It’s a common scam, as a 28-count indictment alleged against four individuals: the marketing of products as “dietary supplements” that contain unapproved drugs—including substances for sexual performance and weight loss.
According to an indictment recently announced by Rosa Emilia Rodríguez-Vélez, U.S. Attorney for the District of Puerto Rico, the accused marketed to American consumers purported “dietary supplements” for male enhancement or weight loss. But, the indictment alleged, the products were drugs under the Federal Food, Drug and Cosmetic Act (FDCA).
Touting such names as Hard Ten Days, La Pepa Negra and Natural Max Slimming Advanced – Fat Burner, the products were marketed and sold through “online stores” on platforms such as eBay.com and Bonanzo.com, the U.S. Department of Justice (DOJ) said in a March 8 news release.
Many of the male-enhancement pills contained sildenafil, the active pharmaceutical ingredient found in such drugs as “Cialis” and “Viagra,” according to the government, which noted the products didn’t advertise sildenafil.
“The object of the conspiracy was for defendants to unlawfully enrich themselves by purchasing from overseas suppliers, illegally importing into the United States, and subsequently selling to American consumers FDA-regulated products that were counterfeit and/or misbranded,” the DOJ news release asserted. “From at least on or about October 3, 2013, defendants purchased from overseas suppliers located in China, and imported into the United States ‘dietary supplements,’ latex condoms, and make-up that were counterfeit and/or misbranded under the FDCA. In an effort to evade detection by law enforcement, when ordering the illegal products from China, defendants had the packages shipped to a trans-shipper located in Miami, Florida, who would then re-package and/or re-label the parcels and send them to defendants in Puerto Rico.”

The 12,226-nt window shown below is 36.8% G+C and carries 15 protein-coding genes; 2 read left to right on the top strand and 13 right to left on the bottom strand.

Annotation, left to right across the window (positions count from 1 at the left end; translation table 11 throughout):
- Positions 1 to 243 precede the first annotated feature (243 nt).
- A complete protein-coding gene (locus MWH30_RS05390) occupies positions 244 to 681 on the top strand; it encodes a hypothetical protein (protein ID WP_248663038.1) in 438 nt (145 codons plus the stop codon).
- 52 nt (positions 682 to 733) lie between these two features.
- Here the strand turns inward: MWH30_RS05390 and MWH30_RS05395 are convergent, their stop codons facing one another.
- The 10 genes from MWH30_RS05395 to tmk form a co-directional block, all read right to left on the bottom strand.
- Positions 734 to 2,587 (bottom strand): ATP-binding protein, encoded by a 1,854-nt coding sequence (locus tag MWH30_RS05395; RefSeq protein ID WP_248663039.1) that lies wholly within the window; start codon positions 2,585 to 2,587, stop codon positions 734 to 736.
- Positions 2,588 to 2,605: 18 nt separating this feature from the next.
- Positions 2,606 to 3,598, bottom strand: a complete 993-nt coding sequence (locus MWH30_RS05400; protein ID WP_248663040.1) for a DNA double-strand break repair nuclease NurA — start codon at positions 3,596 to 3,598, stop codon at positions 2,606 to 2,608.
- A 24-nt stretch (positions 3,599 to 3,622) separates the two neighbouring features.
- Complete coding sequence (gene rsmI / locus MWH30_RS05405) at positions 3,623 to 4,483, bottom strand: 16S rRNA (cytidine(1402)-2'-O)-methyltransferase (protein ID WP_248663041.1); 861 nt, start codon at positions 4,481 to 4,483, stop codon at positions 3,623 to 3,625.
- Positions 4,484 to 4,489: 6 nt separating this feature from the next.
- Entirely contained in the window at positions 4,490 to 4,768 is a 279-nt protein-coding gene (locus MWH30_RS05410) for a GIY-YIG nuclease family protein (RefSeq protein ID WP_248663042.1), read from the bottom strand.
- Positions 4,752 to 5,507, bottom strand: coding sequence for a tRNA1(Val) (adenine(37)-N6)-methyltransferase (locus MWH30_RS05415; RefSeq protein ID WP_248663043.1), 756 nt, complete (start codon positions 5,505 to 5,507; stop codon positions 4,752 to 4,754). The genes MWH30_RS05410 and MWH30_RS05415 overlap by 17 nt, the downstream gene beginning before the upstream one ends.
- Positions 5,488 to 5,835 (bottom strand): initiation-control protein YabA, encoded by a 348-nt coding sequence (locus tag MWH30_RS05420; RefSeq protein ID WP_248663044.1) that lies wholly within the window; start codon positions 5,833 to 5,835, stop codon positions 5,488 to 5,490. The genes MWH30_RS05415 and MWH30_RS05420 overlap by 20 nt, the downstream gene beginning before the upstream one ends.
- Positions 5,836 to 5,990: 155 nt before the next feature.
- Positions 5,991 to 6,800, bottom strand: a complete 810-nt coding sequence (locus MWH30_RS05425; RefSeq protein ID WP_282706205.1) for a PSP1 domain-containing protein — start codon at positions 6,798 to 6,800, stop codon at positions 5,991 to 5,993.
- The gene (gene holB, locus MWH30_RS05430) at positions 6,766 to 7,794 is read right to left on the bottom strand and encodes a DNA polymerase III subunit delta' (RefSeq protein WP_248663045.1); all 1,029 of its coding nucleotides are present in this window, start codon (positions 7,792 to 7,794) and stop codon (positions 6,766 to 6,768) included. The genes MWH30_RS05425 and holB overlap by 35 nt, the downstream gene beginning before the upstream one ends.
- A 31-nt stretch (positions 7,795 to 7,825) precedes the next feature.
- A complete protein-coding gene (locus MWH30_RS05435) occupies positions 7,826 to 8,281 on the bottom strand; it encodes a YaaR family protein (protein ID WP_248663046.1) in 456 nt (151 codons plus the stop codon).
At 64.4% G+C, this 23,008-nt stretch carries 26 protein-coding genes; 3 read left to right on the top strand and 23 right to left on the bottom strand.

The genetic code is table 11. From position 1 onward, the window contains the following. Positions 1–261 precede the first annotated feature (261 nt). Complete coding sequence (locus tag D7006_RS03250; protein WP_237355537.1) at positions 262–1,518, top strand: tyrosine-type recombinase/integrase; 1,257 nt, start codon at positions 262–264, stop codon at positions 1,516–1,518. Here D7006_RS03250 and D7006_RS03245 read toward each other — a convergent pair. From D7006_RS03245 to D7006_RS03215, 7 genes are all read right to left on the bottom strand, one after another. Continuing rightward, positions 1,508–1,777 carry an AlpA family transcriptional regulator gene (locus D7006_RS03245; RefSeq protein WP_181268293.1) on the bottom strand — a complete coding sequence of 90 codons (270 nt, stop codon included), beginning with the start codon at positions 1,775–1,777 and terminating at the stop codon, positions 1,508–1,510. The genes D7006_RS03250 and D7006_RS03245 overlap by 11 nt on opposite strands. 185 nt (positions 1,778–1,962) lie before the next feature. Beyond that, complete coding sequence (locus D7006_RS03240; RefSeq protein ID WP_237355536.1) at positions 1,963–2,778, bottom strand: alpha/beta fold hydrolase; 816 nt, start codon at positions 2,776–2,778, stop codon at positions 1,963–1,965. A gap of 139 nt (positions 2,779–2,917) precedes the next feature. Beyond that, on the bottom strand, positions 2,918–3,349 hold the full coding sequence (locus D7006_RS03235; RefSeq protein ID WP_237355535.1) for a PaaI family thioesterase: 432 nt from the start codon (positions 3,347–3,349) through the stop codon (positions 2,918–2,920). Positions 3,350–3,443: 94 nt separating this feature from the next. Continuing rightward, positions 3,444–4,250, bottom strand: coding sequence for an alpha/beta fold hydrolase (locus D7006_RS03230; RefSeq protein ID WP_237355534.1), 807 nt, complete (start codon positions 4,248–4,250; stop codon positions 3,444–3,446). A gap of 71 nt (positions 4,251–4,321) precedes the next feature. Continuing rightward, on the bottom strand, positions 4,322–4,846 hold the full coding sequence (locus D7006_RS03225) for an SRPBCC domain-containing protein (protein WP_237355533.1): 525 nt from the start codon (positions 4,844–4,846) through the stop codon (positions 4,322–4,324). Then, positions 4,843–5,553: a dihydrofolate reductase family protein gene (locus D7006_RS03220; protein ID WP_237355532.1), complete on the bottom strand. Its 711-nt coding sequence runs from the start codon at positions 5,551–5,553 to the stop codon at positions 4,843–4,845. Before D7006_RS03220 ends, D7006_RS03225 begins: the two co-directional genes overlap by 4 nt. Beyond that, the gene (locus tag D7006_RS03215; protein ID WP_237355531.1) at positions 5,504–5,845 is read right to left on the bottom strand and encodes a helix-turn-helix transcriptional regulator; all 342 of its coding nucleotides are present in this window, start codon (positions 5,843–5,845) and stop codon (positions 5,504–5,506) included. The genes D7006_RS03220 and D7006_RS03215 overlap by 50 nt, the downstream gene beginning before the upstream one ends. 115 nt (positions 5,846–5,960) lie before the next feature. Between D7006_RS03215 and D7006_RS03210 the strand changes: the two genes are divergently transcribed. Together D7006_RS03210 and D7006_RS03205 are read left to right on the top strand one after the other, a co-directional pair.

The defendants also allegedly hawked counterfeit condoms and counterfeit lipstick kits.
Those indicted include Carlos Enrique Velázquez-Gines, Mayra Evelise Gines-Otero, Noriam Ivette Flores-Deleon and Vanessa Marrero-Hernández. They were charged with mail and wire fraud conspiracy, mail fraud, trafficking in counterfeit goods, introducing misbranded articles into interstate commerce, distribution of a controlled substance, international money laundering and smuggling.
Financially at stake: a forfeiture allegation of roughly $3.7 million, six properties or homes, two bank accounts, one Pay Pal account and three certificates of deposit.
If convicted, the defendants face a maximum possible sentence of 30 years for the conspiracy charges, 10 years for trafficking counterfeit goods and three years for introducing and receiving misbranded products in interstate commerce, DOJ divulged. Velázquez-Gines also faces up to 20 years in prison for international money laundering and 20 years for smuggling, according to the news release.
Leading the investigation was FDA’s Office of Criminal Investigations (OCI), Immigration and Customs Enforcement-Homeland Security Investigation, and US Postal Inspectors, with the collaboration of Customs and Border Protection and the Puerto Rico Department of Treasury (Departamento de Hacienda).
“These defendants sold counterfeit and misbranded medical devices, as well as counterfeit and misbranded male-enhancement pills,” Rodríguez-Vélez said in a statement. “Some of these medications contained drugs that the consumers were not aware of and could cause danger to their health, including heart attacks or strokes. The U.S. Attorney’s Office will continue to work with the FDA to protect the public from adulterated and misbranded products, and to ensure that dietary supplement sellers provide accurate information about their products.”
The defendants could not be immediately reached for comment.